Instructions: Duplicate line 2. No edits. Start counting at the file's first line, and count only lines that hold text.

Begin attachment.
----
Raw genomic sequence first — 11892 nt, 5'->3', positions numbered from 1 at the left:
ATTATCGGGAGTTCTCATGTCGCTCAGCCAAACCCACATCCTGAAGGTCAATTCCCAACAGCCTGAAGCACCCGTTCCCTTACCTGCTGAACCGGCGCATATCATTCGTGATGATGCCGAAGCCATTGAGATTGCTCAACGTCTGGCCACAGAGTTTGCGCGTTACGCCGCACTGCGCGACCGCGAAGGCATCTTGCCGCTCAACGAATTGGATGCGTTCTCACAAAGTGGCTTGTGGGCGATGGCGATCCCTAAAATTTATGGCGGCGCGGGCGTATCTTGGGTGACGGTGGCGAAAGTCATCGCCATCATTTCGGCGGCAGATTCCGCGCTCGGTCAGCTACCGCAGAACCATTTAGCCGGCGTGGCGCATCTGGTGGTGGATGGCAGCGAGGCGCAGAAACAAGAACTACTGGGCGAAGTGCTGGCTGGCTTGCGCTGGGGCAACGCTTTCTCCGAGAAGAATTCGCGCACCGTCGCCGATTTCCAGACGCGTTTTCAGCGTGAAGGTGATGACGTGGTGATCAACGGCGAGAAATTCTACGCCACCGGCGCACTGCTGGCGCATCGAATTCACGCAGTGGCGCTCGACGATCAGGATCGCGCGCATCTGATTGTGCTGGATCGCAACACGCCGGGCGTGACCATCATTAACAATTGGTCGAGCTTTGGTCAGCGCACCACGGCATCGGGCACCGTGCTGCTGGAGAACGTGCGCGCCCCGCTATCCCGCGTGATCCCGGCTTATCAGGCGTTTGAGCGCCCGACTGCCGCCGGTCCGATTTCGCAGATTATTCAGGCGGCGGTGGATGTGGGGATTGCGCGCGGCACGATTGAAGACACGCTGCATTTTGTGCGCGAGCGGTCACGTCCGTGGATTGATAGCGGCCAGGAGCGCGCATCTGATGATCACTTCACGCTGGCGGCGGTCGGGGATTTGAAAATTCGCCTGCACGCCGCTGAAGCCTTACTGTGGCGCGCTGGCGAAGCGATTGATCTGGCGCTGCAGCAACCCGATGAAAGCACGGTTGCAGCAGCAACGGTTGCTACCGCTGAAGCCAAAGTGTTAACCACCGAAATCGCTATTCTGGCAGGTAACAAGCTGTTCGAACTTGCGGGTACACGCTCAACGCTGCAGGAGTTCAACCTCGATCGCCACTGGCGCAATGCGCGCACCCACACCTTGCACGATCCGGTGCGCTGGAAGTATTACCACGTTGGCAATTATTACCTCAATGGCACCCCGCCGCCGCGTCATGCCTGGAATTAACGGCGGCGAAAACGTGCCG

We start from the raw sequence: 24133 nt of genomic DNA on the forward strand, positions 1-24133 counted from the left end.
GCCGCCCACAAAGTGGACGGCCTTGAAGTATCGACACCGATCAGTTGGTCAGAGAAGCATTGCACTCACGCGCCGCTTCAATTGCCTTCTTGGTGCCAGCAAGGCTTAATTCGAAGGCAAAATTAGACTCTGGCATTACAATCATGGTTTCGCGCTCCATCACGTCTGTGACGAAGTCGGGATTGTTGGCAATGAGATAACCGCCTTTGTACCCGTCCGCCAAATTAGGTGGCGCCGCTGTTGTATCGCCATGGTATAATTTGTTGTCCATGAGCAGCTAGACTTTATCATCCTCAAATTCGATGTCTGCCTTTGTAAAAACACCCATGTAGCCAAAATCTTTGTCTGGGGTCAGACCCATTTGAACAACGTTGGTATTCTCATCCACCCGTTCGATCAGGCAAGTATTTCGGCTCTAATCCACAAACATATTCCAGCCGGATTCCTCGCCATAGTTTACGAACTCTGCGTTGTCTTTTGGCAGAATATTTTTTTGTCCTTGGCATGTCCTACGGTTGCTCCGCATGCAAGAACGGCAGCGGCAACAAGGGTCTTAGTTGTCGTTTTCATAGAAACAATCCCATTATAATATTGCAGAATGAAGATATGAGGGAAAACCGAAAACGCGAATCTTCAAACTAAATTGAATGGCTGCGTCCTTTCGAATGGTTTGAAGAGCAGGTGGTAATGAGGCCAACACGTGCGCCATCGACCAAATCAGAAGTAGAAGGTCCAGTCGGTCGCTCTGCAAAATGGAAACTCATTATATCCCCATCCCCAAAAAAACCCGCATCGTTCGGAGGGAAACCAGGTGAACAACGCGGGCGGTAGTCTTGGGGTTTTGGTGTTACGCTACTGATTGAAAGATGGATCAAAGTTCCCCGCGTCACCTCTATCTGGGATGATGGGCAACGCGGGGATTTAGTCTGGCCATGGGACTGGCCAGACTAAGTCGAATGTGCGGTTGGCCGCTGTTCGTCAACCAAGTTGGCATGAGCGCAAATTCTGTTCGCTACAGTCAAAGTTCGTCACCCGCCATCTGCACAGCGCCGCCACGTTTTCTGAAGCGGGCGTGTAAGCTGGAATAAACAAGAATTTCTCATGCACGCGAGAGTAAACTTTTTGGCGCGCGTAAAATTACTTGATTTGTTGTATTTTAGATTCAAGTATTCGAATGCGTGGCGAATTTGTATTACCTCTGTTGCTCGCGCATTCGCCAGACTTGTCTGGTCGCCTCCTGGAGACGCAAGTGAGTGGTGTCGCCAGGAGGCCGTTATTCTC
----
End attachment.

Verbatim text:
ATTATCGGGAGTTCTCATGTCGCTCAGCCAAACCCACATCCTGAAGGTCAATTCCCAACAGCCTGAAGCACCCGTTCCCTTACCTGCTGAACCGGCGCATATCATTCGTGATGATGCCGAAGCCATTGAGATTGCTCAACGTCTGGCCACAGAGTTTGCGCGTTACGCCGCACTGCGCGACCGCGAAGGCATCTTGCCGCTCAACGAATTGGATGCGTTCTCACAAAGTGGCTTGTGGGCGATGGCGATCCCTAAAATTTATGGCGGCGCGGGCGTATCTTGGGTGACGGTGGCGAAAGTCATCGCCATCATTTCGGCGGCAGATTCCGCGCTCGGTCAGCTACCGCAGAACCATTTAGCCGGCGTGGCGCATCTGGTGGTGGATGGCAGCGAGGCGCAGAAACAAGAACTACTGGGCGAAGTGCTGGCTGGCTTGCGCTGGGGCAACGCTTTCTCCGAGAAGAATTCGCGCACCGTCGCCGATTTCCAGACGCGTTTTCAGCGTGAAGGTGATGACGTGGTGATCAACGGCGAGAAATTCTACGCCACCGGCGCACTGCTGGCGCATCGAATTCACGCAGTGGCGCTCGACGATCAGGATCGCGCGCATCTGATTGTGCTGGATCGCAACACGCCGGGCGTGACCATCATTAACAATTGGTCGAGCTTTGGTCAGCGCACCACGGCATCGGGCACCGTGCTGCTGGAGAACGTGCGCGCCCCGCTATCCCGCGTGATCCCGGCTTATCAGGCGTTTGAGCGCCCGACTGCCGCCGGTCCGATTTCGCAGATTATTCAGGCGGCGGTGGATGTGGGGATTGCGCGCGGCACGATTGAAGACACGCTGCATTTTGTGCGCGAGCGGTCACGTCCGTGGATTGATAGCGGCCAGGAGCGCGCATCTGATGATCACTTCACGCTGGCGGCGGTCGGGGATTTGAAAATTCGCCTGCACGCCGCTGAAGCCTTACTGTGGCGCGCTGGCGAAGCGATTGATCTGGCGCTGCAGCAACCCGATGAAAGCACGGTTGCAGCAGCAACGGTTGCTACCGCTGAAGCCAAAGTGTTAACCACCGAAATCGCTATTCTGGCAGGTAACAAGCTGTTCGAACTTGCGGGTACACGCTCAACGCTGCAGGAGTTCAACCTCGATCGCCACTGGCGCAATGCGCGCACCCACACCTTGCACGATCCGGTGCGCTGGAAGTATTACCACGTTGGCAATTATTACCTCAATGGCACCCCGCCGCCGCGTCATGCCTGGAATTAACGGCGGCGAAAACGTGCCG